• The new B5TV.COM is here. We've replaced our 16 year old software with flashy new XenForo install. Registration is open again. Password resets will work again. More info here.

I Finally saw "Devious Beings"

I Finally saw \"Devious Beings\"

This in an independent film featuring Jerry Doyle that was released last year. Extreme profanity, drug use, slight sexual content, and lots of violence (Joe Bob says check it out :LOL:).

It was not much to get excited about, but there were some clever moments in it, including some very sick humor. The movie might have had a chance, had it not been sabotaged by a man named Brian Calloway (thanks IMDB!). Mr Calloway is listed as the Sound Department Boom Operator. Fortunately, this film is his only credit to date, because the microphone appears in so many scenes and SOOOO close to the characters' heads that you can convert this movie into a drinking game called "Spot the Mic" and get seriously smashed. Sadly, it takes you out of the story pretty quick every time so you might as well drink up.

Jerry did well with what he was given. In a film full of villains and unsavory characters, he takes the cake as a brutal detective doing very bad things for the right reasons.
 
Re: I Finally saw \"Devious Beings\"

Did you see this in a theater or on home video. If the latter was it widescreen or "full frame"?

90% of the time when boom mikes are visible in films it is because they are misframed, not because anyone did anything wrong. (And if someone were to blame it would be the director or the cinematographer/director of photography, not the sound guy. The director and DP are responsible for framing the shots and for ensuring that extraneous stuff like boom mikes and electrical cables stay out of frame. A sound man might scew up once and put the mike where it doesn't belong, but no director or dp worth his or her salt would put up with that happening repeatedly.)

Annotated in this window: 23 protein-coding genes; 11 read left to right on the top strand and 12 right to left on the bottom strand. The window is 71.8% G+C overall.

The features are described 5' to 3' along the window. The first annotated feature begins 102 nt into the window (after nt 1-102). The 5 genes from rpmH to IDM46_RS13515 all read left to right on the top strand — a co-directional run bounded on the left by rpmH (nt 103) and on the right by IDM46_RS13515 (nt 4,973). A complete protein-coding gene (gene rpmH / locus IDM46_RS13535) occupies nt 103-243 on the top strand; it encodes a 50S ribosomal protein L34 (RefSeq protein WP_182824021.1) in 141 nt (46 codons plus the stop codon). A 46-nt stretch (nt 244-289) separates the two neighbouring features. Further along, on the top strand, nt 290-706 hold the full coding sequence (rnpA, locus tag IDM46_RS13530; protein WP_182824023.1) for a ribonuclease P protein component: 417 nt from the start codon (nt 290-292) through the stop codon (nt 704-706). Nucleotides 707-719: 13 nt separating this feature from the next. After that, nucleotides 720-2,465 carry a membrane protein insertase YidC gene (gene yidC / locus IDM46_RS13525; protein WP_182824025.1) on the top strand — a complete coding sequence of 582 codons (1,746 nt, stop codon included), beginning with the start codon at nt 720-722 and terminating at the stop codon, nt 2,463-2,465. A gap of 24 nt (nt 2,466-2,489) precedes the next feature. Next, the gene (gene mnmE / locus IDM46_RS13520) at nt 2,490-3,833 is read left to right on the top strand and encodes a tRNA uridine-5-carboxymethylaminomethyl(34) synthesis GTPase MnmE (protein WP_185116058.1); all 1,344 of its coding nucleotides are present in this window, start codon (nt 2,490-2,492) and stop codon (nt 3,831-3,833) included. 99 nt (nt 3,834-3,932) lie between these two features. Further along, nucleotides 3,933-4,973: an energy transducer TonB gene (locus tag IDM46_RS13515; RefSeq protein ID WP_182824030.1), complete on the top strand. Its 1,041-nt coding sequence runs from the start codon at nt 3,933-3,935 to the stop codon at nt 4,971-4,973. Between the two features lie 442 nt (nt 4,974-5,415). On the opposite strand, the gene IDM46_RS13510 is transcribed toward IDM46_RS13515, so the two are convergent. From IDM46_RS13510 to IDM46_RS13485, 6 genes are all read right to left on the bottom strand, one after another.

Most films projected at 1.85:1 are shot at 1.33:1 with "padding" at the top and bottom of the frame that is never meant to be seen. The projectionist at the theater is supposed to set the mattes in the projector and properly align the film so it displays properly. If he screws up you get a variety of bad results. If he shifts the frame up, you get visible boom mikes, down you see that the actor in the tux is wearing sneakers, or that the supposedly naked chick is wearing a bikini bottom - and you might see the lighting cables or the bits of tape that make up the actors' "marks" - the spots where they have to stand to be properly lit and in focus for a given shot. If the projectionist just gets the ratio wrong - setting it to 1.66:1, say - you get a combination of these things.

A "full frame" home video of a film that was not "protected" for that kind of release will show all sorts of errors. Probably 90% of the boom mikes, con trails and other "flubs" reported in movie mistake books were never seen by a theatrical audience. They only show up on full screen VHS copies of the films or in airline versions because those contain the full exposed frame, something the filmmakers never intended to let anyone see.

Regards,

Joe

P.S.

I used to see "Devious Being" every single work day. Of course, I was working for a law firm at the time...

:)
 
Re: I Finally saw \"Devious Beings\"

I saw it on widescreen DVD, Joe. Like I said, the boom came within 6 inches of people's heads, diving into the scene like a buzzard on the highway. I wondered myself why they couldn't crop it special for the DVD. I assume money was the issue.
 

Members online

No members online now.
Back
Top